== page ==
Our behaviour around dogs — including things we do to prevent bites — is shaped by our perceptions and subjective understanding of dogs. In order to try to understand how people perceive dogs, risk around dogs and who they blame for a bite, myself and colleagues have analysed hundreds of comments under 10 different YouTube videos of dog bites.
We found that the perception of risk in dogs is indeed linked with dog’s breed. YouTubers tend to blame either dog owners or bite victims for most dog bites. The dog itself only tends to be blamed for a bite when viewers identify it as a pit bull. People think of them as more aware of their behaviour and dangerous than other dogs. Their behaviour is also thought to be resistant to change through training. One viewer wrote: ‘Pit bulls — all of them — are notoriously vicious and hateful. I’m real tired of the owner/breed theory. They attack people until they are mauled, and are proud of what they’ve accomplished.’
Other dogs are perceived as good-natured but ‘wild’ animals that can’t control themselves and therefore cannot be responsible for their actions. Victims (or their parents) and dog owners are usually blamed instead. Our research indicates that people think that dogs (other than pit bulls) are safer when trained and socialised and the blame the owner for bites when they think the dog wasn’t trained well enough. They also blame victims for not knowing how to read dog’s body language and when they think that a victim’s movement provoked the dog.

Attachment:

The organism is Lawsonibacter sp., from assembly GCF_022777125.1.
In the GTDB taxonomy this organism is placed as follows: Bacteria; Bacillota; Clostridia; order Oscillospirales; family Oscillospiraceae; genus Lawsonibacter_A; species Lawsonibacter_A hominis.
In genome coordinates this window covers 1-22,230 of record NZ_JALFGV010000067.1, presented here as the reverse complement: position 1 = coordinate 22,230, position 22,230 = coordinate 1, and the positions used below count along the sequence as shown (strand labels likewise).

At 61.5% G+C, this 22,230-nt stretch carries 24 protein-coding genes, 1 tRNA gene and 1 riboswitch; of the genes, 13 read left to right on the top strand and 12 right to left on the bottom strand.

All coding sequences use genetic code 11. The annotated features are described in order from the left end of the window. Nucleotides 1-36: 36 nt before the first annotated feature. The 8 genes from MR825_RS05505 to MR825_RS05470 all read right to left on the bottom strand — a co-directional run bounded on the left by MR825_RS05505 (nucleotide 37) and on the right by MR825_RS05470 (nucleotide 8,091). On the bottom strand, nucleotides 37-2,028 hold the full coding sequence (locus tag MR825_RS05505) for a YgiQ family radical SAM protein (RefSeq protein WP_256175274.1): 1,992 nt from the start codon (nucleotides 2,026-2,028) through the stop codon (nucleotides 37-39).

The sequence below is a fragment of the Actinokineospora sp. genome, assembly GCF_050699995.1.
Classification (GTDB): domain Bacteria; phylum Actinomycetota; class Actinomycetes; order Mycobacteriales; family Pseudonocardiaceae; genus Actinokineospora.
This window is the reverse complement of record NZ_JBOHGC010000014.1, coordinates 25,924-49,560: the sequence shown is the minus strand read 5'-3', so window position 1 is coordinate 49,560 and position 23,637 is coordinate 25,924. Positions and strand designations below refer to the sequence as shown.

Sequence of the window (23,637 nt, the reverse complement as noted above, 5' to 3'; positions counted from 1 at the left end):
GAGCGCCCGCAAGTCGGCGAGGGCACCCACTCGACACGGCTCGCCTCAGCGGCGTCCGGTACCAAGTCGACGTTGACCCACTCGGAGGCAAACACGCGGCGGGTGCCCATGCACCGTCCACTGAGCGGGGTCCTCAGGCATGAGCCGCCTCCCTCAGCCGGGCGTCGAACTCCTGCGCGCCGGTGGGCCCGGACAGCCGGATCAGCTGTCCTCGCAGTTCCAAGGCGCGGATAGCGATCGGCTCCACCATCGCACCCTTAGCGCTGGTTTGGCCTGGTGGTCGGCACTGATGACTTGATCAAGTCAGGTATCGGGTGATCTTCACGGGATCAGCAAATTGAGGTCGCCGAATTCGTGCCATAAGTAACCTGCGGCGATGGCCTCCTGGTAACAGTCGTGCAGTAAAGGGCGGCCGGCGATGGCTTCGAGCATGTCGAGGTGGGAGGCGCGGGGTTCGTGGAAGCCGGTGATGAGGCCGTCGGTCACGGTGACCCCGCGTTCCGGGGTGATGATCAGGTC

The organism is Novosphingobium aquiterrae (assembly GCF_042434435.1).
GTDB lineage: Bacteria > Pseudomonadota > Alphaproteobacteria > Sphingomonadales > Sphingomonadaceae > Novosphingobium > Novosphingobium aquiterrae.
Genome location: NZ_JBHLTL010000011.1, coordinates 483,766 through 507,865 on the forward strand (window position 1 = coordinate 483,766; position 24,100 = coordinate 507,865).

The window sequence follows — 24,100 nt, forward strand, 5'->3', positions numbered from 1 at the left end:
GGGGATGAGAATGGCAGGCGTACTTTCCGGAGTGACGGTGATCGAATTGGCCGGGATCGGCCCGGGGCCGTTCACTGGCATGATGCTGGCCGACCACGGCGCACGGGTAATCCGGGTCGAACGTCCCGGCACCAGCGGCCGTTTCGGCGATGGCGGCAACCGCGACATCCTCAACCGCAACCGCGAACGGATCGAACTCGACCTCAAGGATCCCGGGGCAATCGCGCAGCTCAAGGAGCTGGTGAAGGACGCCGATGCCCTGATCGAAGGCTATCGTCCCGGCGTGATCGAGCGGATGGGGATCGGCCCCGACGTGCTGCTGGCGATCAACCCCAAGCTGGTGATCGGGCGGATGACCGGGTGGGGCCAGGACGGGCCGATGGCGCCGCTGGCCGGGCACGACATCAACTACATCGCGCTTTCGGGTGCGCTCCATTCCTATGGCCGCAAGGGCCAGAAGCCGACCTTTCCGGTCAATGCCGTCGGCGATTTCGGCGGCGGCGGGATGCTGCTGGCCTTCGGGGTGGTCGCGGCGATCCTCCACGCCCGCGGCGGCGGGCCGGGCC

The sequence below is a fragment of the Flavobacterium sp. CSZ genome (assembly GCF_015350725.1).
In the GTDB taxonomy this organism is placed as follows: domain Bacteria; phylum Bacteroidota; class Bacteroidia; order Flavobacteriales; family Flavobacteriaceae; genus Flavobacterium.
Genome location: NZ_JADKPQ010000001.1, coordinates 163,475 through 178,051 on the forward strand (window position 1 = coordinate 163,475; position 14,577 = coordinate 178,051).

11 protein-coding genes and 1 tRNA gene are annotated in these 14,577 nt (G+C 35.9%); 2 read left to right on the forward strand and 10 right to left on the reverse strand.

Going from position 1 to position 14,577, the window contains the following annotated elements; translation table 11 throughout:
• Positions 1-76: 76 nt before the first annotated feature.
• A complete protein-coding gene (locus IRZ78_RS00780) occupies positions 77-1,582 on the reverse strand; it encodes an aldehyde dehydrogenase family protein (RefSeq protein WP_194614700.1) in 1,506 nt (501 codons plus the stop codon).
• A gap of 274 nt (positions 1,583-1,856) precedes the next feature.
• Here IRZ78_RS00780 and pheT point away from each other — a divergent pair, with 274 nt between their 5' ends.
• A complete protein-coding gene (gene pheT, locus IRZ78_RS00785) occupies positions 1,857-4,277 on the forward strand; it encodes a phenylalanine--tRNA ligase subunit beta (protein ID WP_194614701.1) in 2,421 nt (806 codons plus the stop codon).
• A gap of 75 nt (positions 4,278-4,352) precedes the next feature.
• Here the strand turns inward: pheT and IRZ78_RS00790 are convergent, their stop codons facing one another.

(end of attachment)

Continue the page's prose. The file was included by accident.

MPs in the UK have proposed that the alternative approach to bite prevention should focus on education about dog behaviour as well as consistent and robust sanctions for the offenders and early intervention — such as compulsory training for minor dog offences. There should also be research into breed behaviour and aggression, which could provide solid foundations for a new policy. Under the Breed Specific Legislation, prohibited breeds are not allowed to be re-homed. But the committee recommended that shelters should be able to re-home all dogs, of whatever breed, assessed as safe with an immediate effect.
Our study suggests that a new approach to bite prevention could also include public campaigns aimed at shifting common perceptions of dogs and dog bites. For example, a public campaign should emphasise that any dog can bite. Thinking of bites as a behaviour typical for just some breeds could make dog owners complicit and, for example, less likely to supervise their children around dog perceived as ‘good with children’, such as labradors.
Finally, we identified multiple and often conflicting views regarding bites. Some viewers saw bites as ‘normal’ and inevitable. This view could make it harder to prevent bites as dog owners may be unaware that dog behaviour can be changed. At the same time, others saw bites as completely preventable. This in turn could lead to stigmatising dog owners and bite victims and discourage them from seeking help or reporting bites. Public health campaigns are most effective when they are tailored to the audience and address their specific views — and new approaches to bite prevention should reflect this.